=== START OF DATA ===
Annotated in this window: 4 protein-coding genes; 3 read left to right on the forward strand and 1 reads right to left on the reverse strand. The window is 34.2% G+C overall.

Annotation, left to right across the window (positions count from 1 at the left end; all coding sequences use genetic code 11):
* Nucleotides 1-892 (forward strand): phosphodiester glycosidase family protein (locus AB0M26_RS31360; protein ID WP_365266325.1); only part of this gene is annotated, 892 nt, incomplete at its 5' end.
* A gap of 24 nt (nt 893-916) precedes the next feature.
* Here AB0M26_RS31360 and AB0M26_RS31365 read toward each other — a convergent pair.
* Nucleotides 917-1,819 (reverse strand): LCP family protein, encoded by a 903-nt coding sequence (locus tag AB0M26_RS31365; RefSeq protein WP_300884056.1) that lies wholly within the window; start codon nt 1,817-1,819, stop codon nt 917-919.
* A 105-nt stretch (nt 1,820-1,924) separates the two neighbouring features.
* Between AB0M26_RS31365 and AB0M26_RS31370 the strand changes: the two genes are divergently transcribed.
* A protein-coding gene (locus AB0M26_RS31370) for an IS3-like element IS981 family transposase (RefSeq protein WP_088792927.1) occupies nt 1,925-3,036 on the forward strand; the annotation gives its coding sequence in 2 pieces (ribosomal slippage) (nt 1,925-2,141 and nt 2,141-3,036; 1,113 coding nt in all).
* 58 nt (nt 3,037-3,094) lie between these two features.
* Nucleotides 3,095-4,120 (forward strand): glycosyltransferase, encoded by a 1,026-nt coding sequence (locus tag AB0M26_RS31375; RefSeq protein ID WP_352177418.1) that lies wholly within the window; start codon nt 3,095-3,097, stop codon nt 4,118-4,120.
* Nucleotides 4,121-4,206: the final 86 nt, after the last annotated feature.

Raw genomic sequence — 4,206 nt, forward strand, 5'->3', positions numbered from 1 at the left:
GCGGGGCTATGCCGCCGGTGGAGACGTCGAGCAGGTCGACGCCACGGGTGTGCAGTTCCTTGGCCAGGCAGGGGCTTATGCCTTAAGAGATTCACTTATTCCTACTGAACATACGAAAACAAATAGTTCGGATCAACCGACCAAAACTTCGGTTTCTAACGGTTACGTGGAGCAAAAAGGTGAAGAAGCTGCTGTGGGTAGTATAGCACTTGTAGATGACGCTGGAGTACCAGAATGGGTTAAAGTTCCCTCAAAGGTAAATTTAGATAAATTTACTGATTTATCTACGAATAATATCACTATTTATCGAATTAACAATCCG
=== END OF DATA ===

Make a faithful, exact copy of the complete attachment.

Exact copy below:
Annotated in this window: 4 protein-coding genes; 3 read left to right on the forward strand and 1 reads right to left on the reverse strand. The window is 34.2% G+C overall.

Annotation, left to right across the window (positions count from 1 at the left end; all coding sequences use genetic code 11):
* Nucleotides 1-892 (forward strand): phosphodiester glycosidase family protein (locus AB0M26_RS31360; protein ID WP_365266325.1); only part of this gene is annotated, 892 nt, incomplete at its 5' end.
* A gap of 24 nt (nt 893-916) precedes the next feature.
* Here AB0M26_RS31360 and AB0M26_RS31365 read toward each other — a convergent pair.
* Nucleotides 917-1,819 (reverse strand): LCP family protein, encoded by a 903-nt coding sequence (locus tag AB0M26_RS31365; RefSeq protein WP_300884056.1) that lies wholly within the window; start codon nt 1,817-1,819, stop codon nt 917-919.
* A 105-nt stretch (nt 1,820-1,924) separates the two neighbouring features.
* Between AB0M26_RS31365 and AB0M26_RS31370 the strand changes: the two genes are divergently transcribed.
* A protein-coding gene (locus AB0M26_RS31370) for an IS3-like element IS981 family transposase (RefSeq protein WP_088792927.1) occupies nt 1,925-3,036 on the forward strand; the annotation gives its coding sequence in 2 pieces (ribosomal slippage) (nt 1,925-2,141 and nt 2,141-3,036; 1,113 coding nt in all).
* 58 nt (nt 3,037-3,094) lie between these two features.
* Nucleotides 3,095-4,120 (forward strand): glycosyltransferase, encoded by a 1,026-nt coding sequence (locus tag AB0M26_RS31375; RefSeq protein ID WP_352177418.1) that lies wholly within the window; start codon nt 3,095-3,097, stop codon nt 4,118-4,120.
* Nucleotides 4,121-4,206: the final 86 nt, after the last annotated feature.

Raw genomic sequence — 4,206 nt, forward strand, 5'->3', positions numbered from 1 at the left:
GCGGGGCTATGCCGCCGGTGGAGACGTCGAGCAGGTCGACGCCACGGGTGTGCAGTTCCTTGGCCAGGCAGGGGCTTATGCCTTAAGAGATTCACTTATTCCTACTGAACATACGAAAACAAATAGTTCGGATCAACCGACCAAAACTTCGGTTTCTAACGGTTACGTGGAGCAAAAAGGTGAAGAAGCTGCTGTGGGTAGTATAGCACTTGTAGATGACGCTGGAGTACCAGAATGGGTTAAAGTTCCCTCAAAGGTAAATTTAGATAAATTTACTGATTTATCTACGAATAATATCACTATTTATCGAATTAACAATCCG